In November 1968 my parents, sister and I made our annual Thanksgiving trip to Manhattan to visit my senile-but-favorite grandmother, Bobby. She was withering away in a very small-but-immaculate apartment in an elegant building on Park Avenue. It was the kind of building where a man in a fine wool suit could walk his wife’s miniature poodle through the lobby on the way to a pay phone around the corner, so he could place a call to his mistress. And old ladies in fluffy fur coats carried itsy bitsy black purses with enough room for a lipstick, a hankie and a couple of quarters for “The Help.”
It was always an experience to see Grandma Bobby because I never knew what to expect… sometimes she couldn’t remember what city she was in, or what language to speak (and she spoke a lot of them). Other times, she would open the door, and offer me a “‘Coke-ahh-Cola’ and cottage cheese” – my favorite foods.
Once, when she wasn’t at her best, she let a pair of jewel thieves into her apartment because she thought they were my father and his brother. Then she served them something to eat and drink while the housekeeper was bound and gagged in the bedroom. They only got away with ginger ale and ham sandwiches because she didn’t have any valuables.
We used to get a lot of interesting phone calls from the NYPD back at home in Chicago, but my uncle lived only a half-hour away from Grandma Bobby, so he usually handled things.
Since there wasn’t room for all of us at my grandmother’s, we routinely stayed at a hotel. This time we found ourselves at the Pierre on the Upper East Side. Coincidentally, the Pierre Hotel also happened to be the transition headquarters for President Elect Richard Nixon.
From the minute the cab deposited us in front of the building, I knew we were in for an adventure. We entered the lobby, passing through a gauntlet of reporters in trench coats, technicians holding microphones on long poles and a small cluster of heavy, black, film cameras perched on tripods. Inside, swarms of men wearing navy blue suits, whispered into walkie-talkies. Some just stood around, trying to look like regular hotel guests. And while my father checked-in, a fleet of limousines followed by a line of police cars and motorcycles, sirens wailing, pulled into the driveway.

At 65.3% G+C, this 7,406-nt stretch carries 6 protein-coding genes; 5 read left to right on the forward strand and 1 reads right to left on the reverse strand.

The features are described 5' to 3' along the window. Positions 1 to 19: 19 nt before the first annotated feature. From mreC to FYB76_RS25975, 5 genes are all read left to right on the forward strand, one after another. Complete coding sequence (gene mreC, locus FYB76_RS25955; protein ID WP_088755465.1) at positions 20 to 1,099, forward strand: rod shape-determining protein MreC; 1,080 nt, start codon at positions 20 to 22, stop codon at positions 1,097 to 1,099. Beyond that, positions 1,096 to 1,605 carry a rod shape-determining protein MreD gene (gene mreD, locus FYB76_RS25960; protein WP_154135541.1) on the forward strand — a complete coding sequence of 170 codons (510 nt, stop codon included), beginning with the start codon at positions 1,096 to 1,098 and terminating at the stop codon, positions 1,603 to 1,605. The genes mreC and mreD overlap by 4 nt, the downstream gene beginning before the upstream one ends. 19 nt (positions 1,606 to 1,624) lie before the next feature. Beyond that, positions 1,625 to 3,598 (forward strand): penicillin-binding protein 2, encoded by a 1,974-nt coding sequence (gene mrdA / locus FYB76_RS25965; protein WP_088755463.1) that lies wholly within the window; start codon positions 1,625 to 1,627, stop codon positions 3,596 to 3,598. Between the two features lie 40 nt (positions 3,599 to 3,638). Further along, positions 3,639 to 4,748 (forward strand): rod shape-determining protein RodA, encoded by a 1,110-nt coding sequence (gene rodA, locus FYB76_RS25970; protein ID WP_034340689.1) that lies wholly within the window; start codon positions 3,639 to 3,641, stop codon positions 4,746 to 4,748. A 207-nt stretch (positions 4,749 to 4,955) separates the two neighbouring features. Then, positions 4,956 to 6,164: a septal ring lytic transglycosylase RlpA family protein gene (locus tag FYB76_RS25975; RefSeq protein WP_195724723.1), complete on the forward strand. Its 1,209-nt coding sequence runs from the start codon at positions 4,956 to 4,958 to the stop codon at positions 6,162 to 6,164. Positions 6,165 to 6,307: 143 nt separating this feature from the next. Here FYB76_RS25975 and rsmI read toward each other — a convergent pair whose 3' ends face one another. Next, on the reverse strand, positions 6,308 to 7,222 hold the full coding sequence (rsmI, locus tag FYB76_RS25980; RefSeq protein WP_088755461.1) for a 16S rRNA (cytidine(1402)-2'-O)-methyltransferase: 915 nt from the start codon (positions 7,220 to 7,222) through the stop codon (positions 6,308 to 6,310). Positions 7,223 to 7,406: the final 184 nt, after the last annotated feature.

As the bellman rolled the luggage cart through the hallway to our room, I noticed several thick black cables snaking along the baseboards and the ceiling, all of which terminated in the room next to ours. Even stranger was the sight of the large wooden desk flanked by two law enforcement agents in jackets, ties and shoulder holsters, sitting in straight backed chairs, right outside our door. It turned out we were Henry Kissinger’s neighbors. And they were his 24-hour security detail.
As happy as I was to see my grandmother, the hotel was suddenly where I wanted to be. Every time we came or went, something seemed to happen. Not to mention that fact I was in total awe of Henry Kissinger’s agents. They were at their post when we left in the morning, and when we returned after dinner. They were there while we slept at night. And they were there whenever I felt like opening our door to pester them with questions like: Who was the most famous person you’ve EVER guarded? Did you ever have to shoot anyone? Can you take your gun out of the holster???…..Pleeeeese???? I swear I won’t touch it!
When not in the hallway annoying the agents, I was in the bedroom, holding an inverted glass to the wall trying to amplify the sounds coming from Kissinger’s room, hoping to get wind of some Top Secret Information. Although I never heard anything, I did ride with him in the elevator on one occasion, where he said in a German accent, “I have a son about your age.”
My mother who voted for Nixon, and who yelled nightly at the television set while watching William Buckley and Gore Vidal yell at each other, knew what she wanted. She was determined to meet the President Elect. And she wanted ME to meet him, too. I wasn’t opposed to her plan, but I was perfectly satisfied talking to the inscrutable members of law enforcement who were sitting right outside our room. And there was a logistical problem. Whenever Nixon’s limousine pulled in front of the hotel, security would clear the lobby by kicking people out of the building, or by sending them upstairs in the elevators (depositing them on random floors).
After several near misses, my mother used her dubious charms on somebody at the concierge desk, and one afternoon, this person called our room and told her to get down to the lobby ASAP because Nixon was about to leave his suite on the 39th floor.
We reached the lobby just as Nixon, along with a group of blue suited men exited another elevator and headed toward the revolving doors to leave. Who knows which notorious characters from the future administration might have been in that group? Haldeman? Erlichman, Mitchell?
So we got to see the president’s back, which was fine with me, but not mother. Oh, nooooo…she had to say something which caused Nixon to take a sharp 180 degree turn from the rest of the group and head straight for us, his security people chasing after him. They did not look happy. After Nixon shook my hand, he said, “Why, young lady, aren’t you in school?” It was an odd remark considering it was Thanksgiving.
Barely four years later, in August of 1972, my mother steered our mud colored Buick Century past the empty storefronts along South Michigan Avenue as we listened to Nixon give his farewell speech over the radio. She was crying so hard, that a squad car pulled her over for erratic driving.
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